These data refer to preventive dental care in the past 12 months. Therefore, changes from 2019 to 2020 cannot be clearly attributed to the COVID-19 pandemic because some of the reference period occurred before the start of the pandemic. Previous studies have shown that parents have reported difficulty accessing preventive dental care for their children due to the pandemic or have not attempted to seek dental care for them because of reasons related to the pandemic (4).

Definitions

Dental examination or cleaning in the past 12 months: Based on responses to the survey question, "About how long has it been since [sample child] last had a dental examination or cleaning?" Responses of "within the past year (anytime less than 12 months ago)" were considered as having had a dental examination or cleaning in the past 12 months.

Family income as a percentage of FPL: Based on the federal poverty level, which was derived from the family's income in the previous calendar year and family size using the U.S. Census Bureau's poverty thresholds (5). Family income was imputed when missing (6).

Region: In the geographic classification of the U.S. population, states are grouped into four regions used by the U.S. Census Bureau:

  • Northeast: Maine, New Hampshire, Vermont, Massachusetts, Rhode Island, Connecticut, New York, New Jersey, and Pennsylvania.
  • Midwest: Ohio, Indiana, Illinois, Michigan, Wisconsin, Minnesota, Iowa, Missouri, North Dakota, South Dakota, Nebraska, and Kansas.
  • South: Delaware, Maryland, District of Columbia, Virginia, West Virginia, North Carolina, South Carolina, Georgia, Florida, Kentucky, Tennessee, Alabama, Mississippi, Arkansas, Louisiana, Oklahoma, and Texas.
  • West: Montana, Idaho, Wyoming, Colorado, New Mexico, Arizona, Utah, Nevada, Washington, Oregon, California, Alaska, and Hawaii.

Data source and methods

Data from the 2019 and 2020 NHIS were used for this analysis. NHIS is a nationally representative household survey of the U.S. civilian noninstitutionalized population. It is conducted continuously throughout the year by the National Center for Health Statistics (NCHS). Interviews are typically conducted in person in respondents' homes with follow-up by telephone, if needed. Due to the COVID-19 pandemic, data collection procedures in 2020 were disrupted, and from April through June all interviews were conducted by telephone only, and from July through December interviews were attempted by telephone first, with follow-ups to complete interviews by personal visit. For more information about NHIS, visit: https://www.cdc.gov/nchs/nhis/2020nhisdata.htm.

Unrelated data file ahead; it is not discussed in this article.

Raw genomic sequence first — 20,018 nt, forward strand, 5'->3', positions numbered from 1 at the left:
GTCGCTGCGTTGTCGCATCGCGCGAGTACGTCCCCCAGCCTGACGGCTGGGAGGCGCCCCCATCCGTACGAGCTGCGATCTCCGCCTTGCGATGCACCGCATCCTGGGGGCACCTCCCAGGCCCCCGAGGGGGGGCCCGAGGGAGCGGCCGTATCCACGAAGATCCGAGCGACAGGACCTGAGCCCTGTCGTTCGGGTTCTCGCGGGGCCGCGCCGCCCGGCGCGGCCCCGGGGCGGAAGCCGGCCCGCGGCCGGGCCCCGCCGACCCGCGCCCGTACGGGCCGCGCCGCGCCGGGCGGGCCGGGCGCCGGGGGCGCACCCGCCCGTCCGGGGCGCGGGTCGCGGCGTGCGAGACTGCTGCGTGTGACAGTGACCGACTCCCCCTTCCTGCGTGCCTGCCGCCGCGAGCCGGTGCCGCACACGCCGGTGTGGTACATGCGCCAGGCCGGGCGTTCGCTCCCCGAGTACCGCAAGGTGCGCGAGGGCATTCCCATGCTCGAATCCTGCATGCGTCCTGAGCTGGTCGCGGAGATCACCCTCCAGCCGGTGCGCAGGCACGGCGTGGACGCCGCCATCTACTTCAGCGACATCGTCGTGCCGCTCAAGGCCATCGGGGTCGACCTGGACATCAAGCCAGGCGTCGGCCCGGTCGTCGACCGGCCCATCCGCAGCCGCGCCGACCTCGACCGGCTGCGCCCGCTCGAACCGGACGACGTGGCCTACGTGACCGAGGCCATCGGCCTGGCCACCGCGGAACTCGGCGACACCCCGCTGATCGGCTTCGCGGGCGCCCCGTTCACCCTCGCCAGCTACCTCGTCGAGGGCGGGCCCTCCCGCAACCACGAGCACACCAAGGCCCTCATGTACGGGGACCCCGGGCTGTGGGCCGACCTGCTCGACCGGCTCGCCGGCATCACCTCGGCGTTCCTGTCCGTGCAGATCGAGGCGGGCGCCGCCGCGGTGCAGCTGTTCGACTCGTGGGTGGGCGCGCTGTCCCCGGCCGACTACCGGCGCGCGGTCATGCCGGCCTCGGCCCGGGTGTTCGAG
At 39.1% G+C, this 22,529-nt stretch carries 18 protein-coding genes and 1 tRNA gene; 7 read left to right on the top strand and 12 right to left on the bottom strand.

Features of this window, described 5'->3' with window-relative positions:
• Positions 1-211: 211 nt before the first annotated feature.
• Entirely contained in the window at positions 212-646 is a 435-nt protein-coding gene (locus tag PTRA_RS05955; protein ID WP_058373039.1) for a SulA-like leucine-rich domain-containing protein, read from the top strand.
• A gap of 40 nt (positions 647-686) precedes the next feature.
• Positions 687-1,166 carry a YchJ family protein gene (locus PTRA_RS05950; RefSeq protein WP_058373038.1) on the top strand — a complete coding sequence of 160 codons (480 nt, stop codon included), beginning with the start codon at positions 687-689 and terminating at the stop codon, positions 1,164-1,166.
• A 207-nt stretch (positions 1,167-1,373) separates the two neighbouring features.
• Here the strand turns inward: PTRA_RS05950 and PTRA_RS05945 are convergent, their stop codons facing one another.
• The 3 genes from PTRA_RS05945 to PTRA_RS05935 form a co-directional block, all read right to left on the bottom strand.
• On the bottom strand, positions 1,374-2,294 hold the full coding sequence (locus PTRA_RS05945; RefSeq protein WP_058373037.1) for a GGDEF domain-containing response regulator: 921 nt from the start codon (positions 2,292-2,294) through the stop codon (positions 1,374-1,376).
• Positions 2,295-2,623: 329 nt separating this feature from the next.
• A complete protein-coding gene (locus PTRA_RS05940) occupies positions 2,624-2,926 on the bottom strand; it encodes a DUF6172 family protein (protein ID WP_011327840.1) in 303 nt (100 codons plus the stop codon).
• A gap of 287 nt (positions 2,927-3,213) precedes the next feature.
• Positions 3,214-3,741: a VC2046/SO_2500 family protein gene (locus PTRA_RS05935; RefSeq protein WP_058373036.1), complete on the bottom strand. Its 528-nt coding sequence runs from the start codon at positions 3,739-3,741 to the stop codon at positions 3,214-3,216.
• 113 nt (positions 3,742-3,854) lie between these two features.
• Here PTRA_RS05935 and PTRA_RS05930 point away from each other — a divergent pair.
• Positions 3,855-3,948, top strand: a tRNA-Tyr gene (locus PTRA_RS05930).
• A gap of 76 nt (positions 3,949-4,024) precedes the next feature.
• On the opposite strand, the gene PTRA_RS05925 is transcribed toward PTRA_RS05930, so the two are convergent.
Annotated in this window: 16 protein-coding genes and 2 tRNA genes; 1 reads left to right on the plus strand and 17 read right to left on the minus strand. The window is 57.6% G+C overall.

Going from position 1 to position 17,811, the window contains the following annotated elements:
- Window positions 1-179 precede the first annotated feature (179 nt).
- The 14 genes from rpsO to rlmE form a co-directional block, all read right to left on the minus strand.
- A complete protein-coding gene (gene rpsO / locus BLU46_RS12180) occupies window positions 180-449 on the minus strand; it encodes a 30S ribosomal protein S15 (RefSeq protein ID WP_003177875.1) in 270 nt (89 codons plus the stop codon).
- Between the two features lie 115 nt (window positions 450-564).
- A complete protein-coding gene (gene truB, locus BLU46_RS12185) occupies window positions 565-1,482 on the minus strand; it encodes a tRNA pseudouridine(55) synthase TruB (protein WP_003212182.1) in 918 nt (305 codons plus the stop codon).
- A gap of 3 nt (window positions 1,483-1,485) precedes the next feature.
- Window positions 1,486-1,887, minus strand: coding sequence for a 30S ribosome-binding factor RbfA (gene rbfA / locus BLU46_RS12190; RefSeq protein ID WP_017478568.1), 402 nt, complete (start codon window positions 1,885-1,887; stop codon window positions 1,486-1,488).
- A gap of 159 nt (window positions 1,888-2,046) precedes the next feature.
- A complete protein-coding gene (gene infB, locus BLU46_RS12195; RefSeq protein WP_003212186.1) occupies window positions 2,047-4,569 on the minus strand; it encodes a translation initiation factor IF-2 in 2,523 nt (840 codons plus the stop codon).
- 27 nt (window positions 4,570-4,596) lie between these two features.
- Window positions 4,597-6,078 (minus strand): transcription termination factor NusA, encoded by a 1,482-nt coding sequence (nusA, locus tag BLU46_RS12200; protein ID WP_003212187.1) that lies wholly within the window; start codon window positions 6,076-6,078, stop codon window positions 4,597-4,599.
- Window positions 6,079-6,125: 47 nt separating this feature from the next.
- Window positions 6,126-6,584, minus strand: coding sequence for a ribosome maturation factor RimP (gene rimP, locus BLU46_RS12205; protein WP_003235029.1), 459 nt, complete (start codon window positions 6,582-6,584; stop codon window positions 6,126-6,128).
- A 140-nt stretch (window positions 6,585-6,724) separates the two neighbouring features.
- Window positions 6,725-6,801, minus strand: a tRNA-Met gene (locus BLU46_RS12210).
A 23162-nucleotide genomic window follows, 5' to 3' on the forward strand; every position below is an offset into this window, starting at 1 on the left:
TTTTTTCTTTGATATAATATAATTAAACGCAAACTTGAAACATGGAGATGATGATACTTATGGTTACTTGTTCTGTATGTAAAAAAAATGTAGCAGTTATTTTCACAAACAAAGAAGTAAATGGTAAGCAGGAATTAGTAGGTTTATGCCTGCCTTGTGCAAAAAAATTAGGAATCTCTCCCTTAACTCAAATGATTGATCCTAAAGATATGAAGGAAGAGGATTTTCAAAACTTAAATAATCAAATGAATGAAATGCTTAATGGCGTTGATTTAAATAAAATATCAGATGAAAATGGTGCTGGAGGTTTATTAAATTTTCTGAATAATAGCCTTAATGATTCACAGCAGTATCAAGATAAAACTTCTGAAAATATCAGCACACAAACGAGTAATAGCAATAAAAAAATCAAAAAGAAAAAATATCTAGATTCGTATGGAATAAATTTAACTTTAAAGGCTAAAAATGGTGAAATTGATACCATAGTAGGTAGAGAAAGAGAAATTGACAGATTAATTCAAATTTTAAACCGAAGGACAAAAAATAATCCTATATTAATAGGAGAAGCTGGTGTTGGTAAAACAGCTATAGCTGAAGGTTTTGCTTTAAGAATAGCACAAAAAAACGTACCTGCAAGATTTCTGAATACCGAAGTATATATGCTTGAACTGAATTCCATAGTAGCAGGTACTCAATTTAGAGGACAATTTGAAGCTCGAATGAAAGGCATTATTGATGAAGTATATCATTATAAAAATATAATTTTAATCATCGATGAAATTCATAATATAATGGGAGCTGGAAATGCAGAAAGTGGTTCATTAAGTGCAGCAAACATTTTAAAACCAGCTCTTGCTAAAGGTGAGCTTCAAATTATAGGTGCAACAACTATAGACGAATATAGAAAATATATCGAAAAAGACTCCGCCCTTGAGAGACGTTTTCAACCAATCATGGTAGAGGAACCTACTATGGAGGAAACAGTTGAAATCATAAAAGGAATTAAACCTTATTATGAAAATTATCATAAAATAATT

Point estimates and their corresponding confidence intervals were calculated using SUDAAN software (7) to account for the complex sample design of NHIS. Differences between percentages were evaluated using two-sided significance tests at the 0.05 level. Linear and quadratic trends by age group and family income were evaluated using Proc Descript, poly option. All estimates meet NCHS standards of reliability as specified in "National Center for Health Statistics data presentation standards for proportions" (8).

About the authors

Dzifa Adjaye-Gbewonyo and Lindsey I. Black are with NCHS' Division of Health Interview Statistics.

References

  1. American Academy of Pediatric Dentistry. Periodicity of examination, preventive dental services, anticipatory guidance/counseling, and oral treatment for infants, children, and adolescents. In: The reference manual of pediatric dentistry. Chicago, IL: American Academy of Pediatric Dentistry, 232-42. 2020.
  2. American Dental Association. COVID-19 and dentistry timelineexternal icon . ADA News. 2021.
  3. Brian Z, Weintraub JA. Oral health and COVID-19: Increasing the need for prevention and access. Prev Chronic Dis 17:E82. 2020.
  4. C.S. Mott Children's Hospital. Pandemic-posed challenges to children's oral healthexternal icon . Mott Poll Report 38(1). 2021.
  5. United States Census Bureau. Poverty thresholdsexternal icon . 2021.
  6. National Center for Health Statistics. Multiple imputation of family income in 2019 National Health Interview Survey: Methodspdf icon . 2020.
  7. RTI International. SUDAAN (Release 11.0.3) [computer software]. 2018.
  8. Parker JD, Talih M, Malec DJ, Beresovsky V, Carroll M, Gonzalez JF Jr, et al. National Center for Health Statistics data presentation standards for proportions. National Center for Health Statistics. Vital Health Stat 2(175). 2017.

Suggested citation

Adjaye-Gbewonyo D, Black LI. Dental care utilization among children aged 1-17 years: United States, 2019 and 2020. NCHS Data Brief, no 424. Hyattsville, MD: National Center for Health Statistics. 2021. DOI: https://dx.doi.org/10.15620/cdc:111175external icon .

Copyright information

All material appearing in this report is in the public domain and may be reproduced or copied without permission; citation as to source, however, is appreciated.

National Center for Health Statistics

Brian C. Moyer, Ph.D., Director
Amy M. Branum, Ph.D., Associate Director for Science

Division of Health Interview Statistics

Stephen J. Blumberg, Ph.D., Director
Anjel Vahratian, Ph.D., M.P.H., Associate Director for Science